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U.S. Secretary of Defense Chuck Hagel speaks at a news conference at the Pentagon in Washington October 17, 2013. REUTERS/Yuri Gripas U.S. Secretary of Defense Chuck Hagel speaks at a news conference at the Pentagon in Washington October 17, 2013. REUTERS/Yuri Gripas  

Hagel: We Will Do Everything Possible To Destroy ISIS

Secretary of Defense Chuck Hagel said Wednesday that “we will do everything possible, that we can do, to destroy [ISIS's] capacity to inflict harm on our people, western values, and our interests.”

Hagel was speaking at a town hall at the Naval War College on Wednesday afternoon, where he answered questions about the American response — and perceived insufficiency thereof — to the threat posed by the Islamic State.

Earlier on Wednesday, President Barack Obama had announced that the American objective is now to “degrade and destroy [ISIS] so that it’s no longer a threat not just to Iraq, but also the region and to the United States.”

When, during the town hall, Hagel was asked whether he would “vow to the American people that ISIS will be destroyed,” he demurred, saying that such vows “are beyond my mortal capacity.”

“I know this,” he continued, “about this president, this vice president, about everyone in his administration, about myself — we will do everything possible, that we can do, to destroy their capacity to inflict harm on our people, western values, and our interests.”

Asked about the specific nature of that campaign, Hagel explained that the U.S. is committed to the formation of a “stable, new, inclusive government in Iraq,” and reiterated the administration’s opposition to unilateral action in the region.

“We’re bringing a group of countries together,” he said, “that together can help support forces in Iraq, Syria, and the Middle East, who respect freedom and dignity and the choices that people will make. Military is part of that. Planning is part of that. Working with Congress is part of that. Resources are part of that.”

He explained that the Defense Department is, and has been, providing the president with many options “to degrade and destroy ISIL’s capabilities … It’s not ‘contain.’ It’s degrade and destroy.”

Hagel shied away from calling ISIS “an imminent threat to the U.S. homeland,” saying instead that it is “an imminent threat to all of our interests. … We are aware of over 100 U.S. citizens who have U.S. passports who are fighting in the Middle East with ISIL forces. There may be more. We don’t know. We can’t take a chance.”

On Tuesday, State Department spokeswoman Jen Psaki refused to say whether the passports of Americans confirmed to be fighting with ISIS have been revoked, saying “it’s not as black and white as that.”

Asked about the president’s comment last week that “we don’t have a strategy yet” for dealing with ISIS, Hagel countered that “there is a strategy to this. … There’s little question in my mind that there’s a sense of urgency.”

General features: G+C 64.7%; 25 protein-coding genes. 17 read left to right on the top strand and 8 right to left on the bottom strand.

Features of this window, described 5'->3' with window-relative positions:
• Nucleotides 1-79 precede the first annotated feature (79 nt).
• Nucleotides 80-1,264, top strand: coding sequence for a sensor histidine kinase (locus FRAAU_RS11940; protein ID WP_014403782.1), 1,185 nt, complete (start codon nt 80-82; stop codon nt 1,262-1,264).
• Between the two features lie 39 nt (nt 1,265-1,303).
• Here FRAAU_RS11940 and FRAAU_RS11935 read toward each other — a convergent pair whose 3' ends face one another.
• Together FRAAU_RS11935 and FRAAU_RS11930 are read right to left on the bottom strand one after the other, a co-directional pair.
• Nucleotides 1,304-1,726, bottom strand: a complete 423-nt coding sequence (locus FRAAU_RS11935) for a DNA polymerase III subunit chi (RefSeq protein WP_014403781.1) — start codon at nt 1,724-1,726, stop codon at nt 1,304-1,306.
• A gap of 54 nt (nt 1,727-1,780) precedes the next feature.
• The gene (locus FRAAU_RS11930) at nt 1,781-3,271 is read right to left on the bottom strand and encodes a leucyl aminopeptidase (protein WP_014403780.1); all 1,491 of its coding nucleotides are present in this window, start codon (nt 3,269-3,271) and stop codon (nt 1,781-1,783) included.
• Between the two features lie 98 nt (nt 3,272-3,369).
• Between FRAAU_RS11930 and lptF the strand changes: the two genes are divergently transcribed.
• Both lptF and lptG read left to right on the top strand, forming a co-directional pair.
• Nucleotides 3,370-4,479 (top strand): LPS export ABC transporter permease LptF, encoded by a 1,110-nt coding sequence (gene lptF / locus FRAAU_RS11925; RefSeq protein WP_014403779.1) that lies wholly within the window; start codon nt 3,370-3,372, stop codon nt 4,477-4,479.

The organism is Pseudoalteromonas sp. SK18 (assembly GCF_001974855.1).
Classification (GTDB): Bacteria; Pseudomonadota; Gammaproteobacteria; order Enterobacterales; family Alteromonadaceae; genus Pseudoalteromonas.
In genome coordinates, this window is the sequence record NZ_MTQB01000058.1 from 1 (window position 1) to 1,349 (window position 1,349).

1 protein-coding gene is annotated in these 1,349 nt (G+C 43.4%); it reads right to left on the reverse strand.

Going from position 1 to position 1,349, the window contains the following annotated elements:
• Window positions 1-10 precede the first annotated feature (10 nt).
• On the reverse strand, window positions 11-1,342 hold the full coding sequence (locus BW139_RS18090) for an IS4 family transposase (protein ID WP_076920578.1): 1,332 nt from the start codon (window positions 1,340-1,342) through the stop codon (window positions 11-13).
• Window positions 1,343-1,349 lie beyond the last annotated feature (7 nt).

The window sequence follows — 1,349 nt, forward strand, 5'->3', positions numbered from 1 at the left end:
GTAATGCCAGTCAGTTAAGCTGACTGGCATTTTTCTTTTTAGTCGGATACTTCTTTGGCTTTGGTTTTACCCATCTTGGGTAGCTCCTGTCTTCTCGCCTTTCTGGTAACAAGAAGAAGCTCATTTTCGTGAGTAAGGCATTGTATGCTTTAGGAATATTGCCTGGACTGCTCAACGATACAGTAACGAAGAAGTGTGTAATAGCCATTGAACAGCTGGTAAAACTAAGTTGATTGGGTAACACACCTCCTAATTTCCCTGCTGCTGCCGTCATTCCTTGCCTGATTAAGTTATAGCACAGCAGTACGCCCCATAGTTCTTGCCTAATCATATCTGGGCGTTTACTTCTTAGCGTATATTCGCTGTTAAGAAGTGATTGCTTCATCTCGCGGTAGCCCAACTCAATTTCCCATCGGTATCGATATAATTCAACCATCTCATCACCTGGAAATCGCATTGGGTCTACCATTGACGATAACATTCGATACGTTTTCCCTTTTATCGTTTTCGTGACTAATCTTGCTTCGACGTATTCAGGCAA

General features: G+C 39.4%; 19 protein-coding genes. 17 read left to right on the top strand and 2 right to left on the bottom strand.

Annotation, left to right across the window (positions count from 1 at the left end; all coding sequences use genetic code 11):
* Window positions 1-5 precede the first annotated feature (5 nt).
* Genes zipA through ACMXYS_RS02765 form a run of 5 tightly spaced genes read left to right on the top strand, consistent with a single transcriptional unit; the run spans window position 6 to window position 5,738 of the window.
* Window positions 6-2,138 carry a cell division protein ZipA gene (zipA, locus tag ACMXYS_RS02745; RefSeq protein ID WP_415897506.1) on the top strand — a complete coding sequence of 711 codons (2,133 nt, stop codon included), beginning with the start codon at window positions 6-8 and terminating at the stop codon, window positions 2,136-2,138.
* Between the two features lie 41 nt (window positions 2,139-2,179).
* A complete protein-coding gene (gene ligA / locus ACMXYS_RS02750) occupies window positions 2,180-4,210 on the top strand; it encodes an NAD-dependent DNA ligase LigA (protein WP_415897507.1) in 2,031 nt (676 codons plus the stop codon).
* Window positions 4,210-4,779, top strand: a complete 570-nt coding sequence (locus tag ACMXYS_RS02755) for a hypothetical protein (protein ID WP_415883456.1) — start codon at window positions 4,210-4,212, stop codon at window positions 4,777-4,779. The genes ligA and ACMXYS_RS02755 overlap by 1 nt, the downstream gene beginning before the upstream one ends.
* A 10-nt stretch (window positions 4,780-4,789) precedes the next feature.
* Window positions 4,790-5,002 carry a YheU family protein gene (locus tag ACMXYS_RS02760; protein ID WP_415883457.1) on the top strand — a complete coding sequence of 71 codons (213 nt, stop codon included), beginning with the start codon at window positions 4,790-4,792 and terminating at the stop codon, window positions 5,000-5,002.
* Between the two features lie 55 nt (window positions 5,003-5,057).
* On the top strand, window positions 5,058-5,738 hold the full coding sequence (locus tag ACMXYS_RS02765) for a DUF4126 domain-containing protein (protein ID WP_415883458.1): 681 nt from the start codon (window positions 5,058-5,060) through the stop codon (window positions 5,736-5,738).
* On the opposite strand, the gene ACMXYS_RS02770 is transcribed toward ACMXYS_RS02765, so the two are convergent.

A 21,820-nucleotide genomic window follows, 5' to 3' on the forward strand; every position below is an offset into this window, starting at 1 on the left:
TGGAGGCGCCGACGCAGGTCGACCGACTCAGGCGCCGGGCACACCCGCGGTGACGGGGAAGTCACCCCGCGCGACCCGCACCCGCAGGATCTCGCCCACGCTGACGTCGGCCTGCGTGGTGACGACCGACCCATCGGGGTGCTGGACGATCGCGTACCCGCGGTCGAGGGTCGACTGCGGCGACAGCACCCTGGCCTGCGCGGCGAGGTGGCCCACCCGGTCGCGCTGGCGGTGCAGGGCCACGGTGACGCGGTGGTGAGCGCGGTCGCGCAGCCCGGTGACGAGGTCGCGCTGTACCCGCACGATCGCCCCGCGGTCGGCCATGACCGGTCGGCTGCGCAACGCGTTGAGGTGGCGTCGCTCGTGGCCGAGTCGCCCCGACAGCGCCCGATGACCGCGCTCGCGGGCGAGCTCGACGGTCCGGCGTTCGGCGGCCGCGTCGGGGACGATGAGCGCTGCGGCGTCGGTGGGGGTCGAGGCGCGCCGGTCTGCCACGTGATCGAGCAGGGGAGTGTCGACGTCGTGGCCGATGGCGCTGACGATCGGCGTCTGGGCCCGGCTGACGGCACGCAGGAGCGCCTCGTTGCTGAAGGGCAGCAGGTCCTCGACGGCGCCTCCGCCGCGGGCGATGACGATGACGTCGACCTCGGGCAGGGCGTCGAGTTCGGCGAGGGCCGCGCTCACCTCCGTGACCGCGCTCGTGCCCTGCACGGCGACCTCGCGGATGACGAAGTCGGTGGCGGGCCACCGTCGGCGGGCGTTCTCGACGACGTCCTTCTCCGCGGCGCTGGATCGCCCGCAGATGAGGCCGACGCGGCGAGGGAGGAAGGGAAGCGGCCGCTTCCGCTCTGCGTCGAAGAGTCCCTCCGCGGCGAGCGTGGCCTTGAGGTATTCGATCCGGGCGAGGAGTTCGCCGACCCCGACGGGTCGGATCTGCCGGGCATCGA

“We‘re looking at all those options,” he went on, referring to possible U.S. airstrikes in Syria. “All these things are options that the president wants to see.”

Democratic Sen. Bill Nelson recently announced his plans to introduce legislation in Congress authorizing just that. ”Let there be no doubt,” he said, “we must go after ISIS right away because the U.S. is the only one that can put together a coalition to stop this group that’s intent on barbaric cruelty.” (RELATED: Congress Demands Retaliation Against ISIS)

Asked specifically whether the DoD has “placed options on [the president's] desk for military action inside Syria,” Hagel said that “options are constantly being defined and refined… We’re constantly providing different options and contingency plans… He has options all the time that we’re refining.”

Hagel agreed with the president’s decision to rule out “boots on the ground” in Iraq, and also said that “just airstrikes alone won’t fulfill — accomplish — what the mission is,” again stressing the importance of a new Iraqi government and international cooperation. He also expressed frustration with Congress’s refusal to grant the administration the $500 million it requested in June to arm and train “moderate” Syrian rebels.

Finally, Hagel, like the president, refused to call Russia’s actions in Ukraine an invasion, saying “I’ll leave that to others who worry about how you express yourself, or what words you use.”

“You can define it any way you want,” he said. “We have been very clear on this. … I think we’re taking the responsible actions that we must, that are pretty devastating to Russia.”

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